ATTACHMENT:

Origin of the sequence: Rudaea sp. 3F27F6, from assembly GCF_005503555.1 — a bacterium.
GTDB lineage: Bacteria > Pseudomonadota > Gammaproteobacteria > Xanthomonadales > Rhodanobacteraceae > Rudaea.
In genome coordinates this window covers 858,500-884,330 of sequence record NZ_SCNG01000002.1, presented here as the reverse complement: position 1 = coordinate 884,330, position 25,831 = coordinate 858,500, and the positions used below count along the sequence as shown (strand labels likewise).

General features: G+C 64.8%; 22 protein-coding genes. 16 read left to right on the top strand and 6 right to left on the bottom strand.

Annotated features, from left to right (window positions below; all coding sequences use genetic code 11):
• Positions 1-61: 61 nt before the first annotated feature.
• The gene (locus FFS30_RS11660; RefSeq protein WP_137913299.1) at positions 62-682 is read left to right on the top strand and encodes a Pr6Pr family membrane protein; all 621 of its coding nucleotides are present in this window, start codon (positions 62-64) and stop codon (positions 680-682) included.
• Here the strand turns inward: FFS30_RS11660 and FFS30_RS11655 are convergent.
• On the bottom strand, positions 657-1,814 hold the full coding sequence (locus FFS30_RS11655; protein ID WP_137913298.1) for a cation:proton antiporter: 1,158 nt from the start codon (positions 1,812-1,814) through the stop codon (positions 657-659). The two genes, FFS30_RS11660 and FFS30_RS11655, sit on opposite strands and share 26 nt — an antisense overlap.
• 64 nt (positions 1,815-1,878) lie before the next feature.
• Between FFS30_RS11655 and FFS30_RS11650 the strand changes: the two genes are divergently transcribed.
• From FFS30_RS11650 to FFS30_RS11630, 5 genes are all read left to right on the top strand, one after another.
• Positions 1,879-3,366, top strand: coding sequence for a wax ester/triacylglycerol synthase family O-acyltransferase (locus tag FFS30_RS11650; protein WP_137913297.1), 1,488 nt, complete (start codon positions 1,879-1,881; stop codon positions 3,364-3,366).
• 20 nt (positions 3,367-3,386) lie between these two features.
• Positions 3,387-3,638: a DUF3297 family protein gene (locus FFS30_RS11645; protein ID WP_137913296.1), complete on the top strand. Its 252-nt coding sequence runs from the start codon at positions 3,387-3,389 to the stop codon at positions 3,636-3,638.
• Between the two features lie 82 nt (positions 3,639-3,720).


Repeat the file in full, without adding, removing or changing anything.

Origin of the sequence: Rudaea sp. 3F27F6, from assembly GCF_005503555.1 — a bacterium.
GTDB lineage: Bacteria > Pseudomonadota > Gammaproteobacteria > Xanthomonadales > Rhodanobacteraceae > Rudaea.
In genome coordinates this window covers 858,500-884,330 of sequence record NZ_SCNG01000002.1, presented here as the reverse complement: position 1 = coordinate 884,330, position 25,831 = coordinate 858,500, and the positions used below count along the sequence as shown (strand labels likewise).

General features: G+C 64.8%; 22 protein-coding genes. 16 read left to right on the top strand and 6 right to left on the bottom strand.

Annotated features, from left to right (window positions below; all coding sequences use genetic code 11):
• Positions 1-61: 61 nt before the first annotated feature.
• The gene (locus FFS30_RS11660; RefSeq protein WP_137913299.1) at positions 62-682 is read left to right on the top strand and encodes a Pr6Pr family membrane protein; all 621 of its coding nucleotides are present in this window, start codon (positions 62-64) and stop codon (positions 680-682) included.
• Here the strand turns inward: FFS30_RS11660 and FFS30_RS11655 are convergent.
• On the bottom strand, positions 657-1,814 hold the full coding sequence (locus FFS30_RS11655; protein ID WP_137913298.1) for a cation:proton antiporter: 1,158 nt from the start codon (positions 1,812-1,814) through the stop codon (positions 657-659). The two genes, FFS30_RS11660 and FFS30_RS11655, sit on opposite strands and share 26 nt — an antisense overlap.
• 64 nt (positions 1,815-1,878) lie before the next feature.
• Between FFS30_RS11655 and FFS30_RS11650 the strand changes: the two genes are divergently transcribed.
• From FFS30_RS11650 to FFS30_RS11630, 5 genes are all read left to right on the top strand, one after another.
• Positions 1,879-3,366, top strand: coding sequence for a wax ester/triacylglycerol synthase family O-acyltransferase (locus tag FFS30_RS11650; protein WP_137913297.1), 1,488 nt, complete (start codon positions 1,879-1,881; stop codon positions 3,364-3,366).
• 20 nt (positions 3,367-3,386) lie between these two features.
• Positions 3,387-3,638: a DUF3297 family protein gene (locus FFS30_RS11645; protein ID WP_137913296.1), complete on the top strand. Its 252-nt coding sequence runs from the start codon at positions 3,387-3,389 to the stop codon at positions 3,636-3,638.
• Between the two features lie 82 nt (positions 3,639-3,720).